How New Thinking Is Shaking Up Old Money
WHY YOU SHOULD CARE
If they meet their lofty goals, we all win.
Back in the good old days, America’s robber barons — or captains of industry, if you prefer — left their millions to private foundations that did, well, anything they wanted, the 600-pound gorillas of giving. Steel magnate Andrew Carnegie in 1911 empowered his foundation to focus on education and strive for “real and permanent good.” A few years later, oil baron John D. Rockefeller started by giving money to the Red Cross, then began supporting the sciences, public health and medical education. The Ford Foundation, which got going in 1936, decided to advance human welfare. All colossal, but less than definitive, charitable concepts.
Fast-forward to 2015, and change fever is hitting old money. Call it Gates Foundation envy. The Bill and Melinda Gates Foundation set big but focused public-health goals, such as developing vaccines for HIV or malaria, and designed programs to achieve them. That approach has infected much of the philanthropic sector. After years of listening to critics, some of the oldest and biggest U.S. philanthropic organizations are paring programs, narrowing their focus and changing the way they give away money. “These are big-deal reorganizations,” says Aaron Dorfman, executive director of the National Committee for Responsive Philanthropy, a nonprofit that tries to increase the effectiveness of giving.
Among the moves: The Ford Foundation has decided to pour everything toward one goal, combating inequality — all of it, everywhere. The John D. and Catherine T. MacArthur Foundation, famed for its annual “genius” grants, is cutting long-standing programs in areas like housing and juvenile justice to make two big bets: reforming criminal justice in the U.S. and halting climate change worldwide. (Don’t worry, geniuses — that program is safe for now.) “They’re moving from many different moving parts to fewer,” says Paul Brest, former head of the William and Flora Hewlett Foundation.
Foundations are a key part of the vast U.S. nonprofit economy, which accounts for more than 9 percent of total employment. Collectively, foundations hold assets of more than $750 billion and give away more than $50 billion a year. They can have a big influence on setting the agenda for social change. Ford, for example, is credited with leading the way on civil rights in the 1960s and 1970s. Ford is the second-largest foundation in the U.S. (after the Gates Foundation), with more than $12 billion in assets; Chicago-based MacArthur, founded in 1970, is the 10th largest, holding more than $6 billion.
The changes under way reflect a steady evolution of thinking pioneered by tech-funded foundations, like Gates and Hewlett, a philosophy summed up by the phrase “outcome-oriented philanthropy.” The idea is not just to support causes, but to set achievement goals and think strategically about how to accomplish them. “The foundations are trying to establish a causal link between their work and the real world,” says Peter Frumkin, professor and philanthropy expert at the University of Pennsylvania.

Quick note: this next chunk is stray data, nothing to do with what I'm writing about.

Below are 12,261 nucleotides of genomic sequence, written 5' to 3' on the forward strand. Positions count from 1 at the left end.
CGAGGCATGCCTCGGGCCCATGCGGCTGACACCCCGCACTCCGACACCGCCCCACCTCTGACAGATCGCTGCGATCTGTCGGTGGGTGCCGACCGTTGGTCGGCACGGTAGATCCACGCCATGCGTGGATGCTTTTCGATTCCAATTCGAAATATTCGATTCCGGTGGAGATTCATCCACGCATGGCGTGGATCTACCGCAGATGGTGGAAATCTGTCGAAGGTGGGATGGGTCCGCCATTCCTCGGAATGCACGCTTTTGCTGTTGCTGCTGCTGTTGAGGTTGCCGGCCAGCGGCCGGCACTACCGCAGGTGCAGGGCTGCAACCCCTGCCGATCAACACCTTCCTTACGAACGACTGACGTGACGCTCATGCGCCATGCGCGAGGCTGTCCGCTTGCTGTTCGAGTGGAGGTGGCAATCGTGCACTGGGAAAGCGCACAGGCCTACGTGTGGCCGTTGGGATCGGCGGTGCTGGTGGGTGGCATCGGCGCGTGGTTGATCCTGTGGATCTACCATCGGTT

Foundations that set goals that are fuzzy and hard to measure may still demand minutely quantifiable results from grantees. Darren Walker, appointed president at Ford a few years ago, recently launched a broadside against such practices, including at his own foundation, saying the obsession with results that could be counted “miniaturized” the ambitions of grantees. “We want to micromanage. Often, we seem not to trust the very organizations we support,” he wrote.
Walker is steering Ford toward one big cause — inequality — but also away from such micromanaging. In pursuit of its new goal, it plans to give money not just to support a particular program, but to support an entire organization and let it run its own affairs. Giving unrestricted money “helps them to have a bigger impact,” says Dorfman, even if the risk of big-time failure also rises.
At MacArthur, some grant recipients may see their funding shut off as the foundation changes gears, though Brest says it plans to wean those charities off the dole gradually. Traditionally focused on long-term social change, MacArthur became frustrated at the pace of progress. Newly appointed president Julia Stasch explained in MacArthur’s recent annual report that it will instead place big, multimillion-dollar bets in fewer areas, aiming for decisive, quick impacts and then moving on.
Will concentrated giving achieve bigger impacts? It’s a reasonable idea, says Frumpkin, “but not proven.” With the traditional practice of “spray and pray” — giving away a large number of smaller grants — verifying the ultimate impact was just harder, he says. Mark Sidel, a professor and philanthropy expert at the University of Wisconsin Law School, cautions against underestimating the traditional strengths of charitable institutions and wonders if the reorganizations will actually achieve much. Foundations remain highly diverse, often reflecting the vision of their founders. The new approaches would mean little at the Getty Foundation, for instance, which concentrates support on visual arts, or a foundation supporting medical research.
To some degree, the shortcomings of foundations — unaccountability and difficulty of measuring results — are baked into the system. Still, Brest argues those concerns should be seen in the context of relentless pressures on government and the private sector to focus on the short term. “Foundations play a role taking risks that government and private corporations won’t,” he says.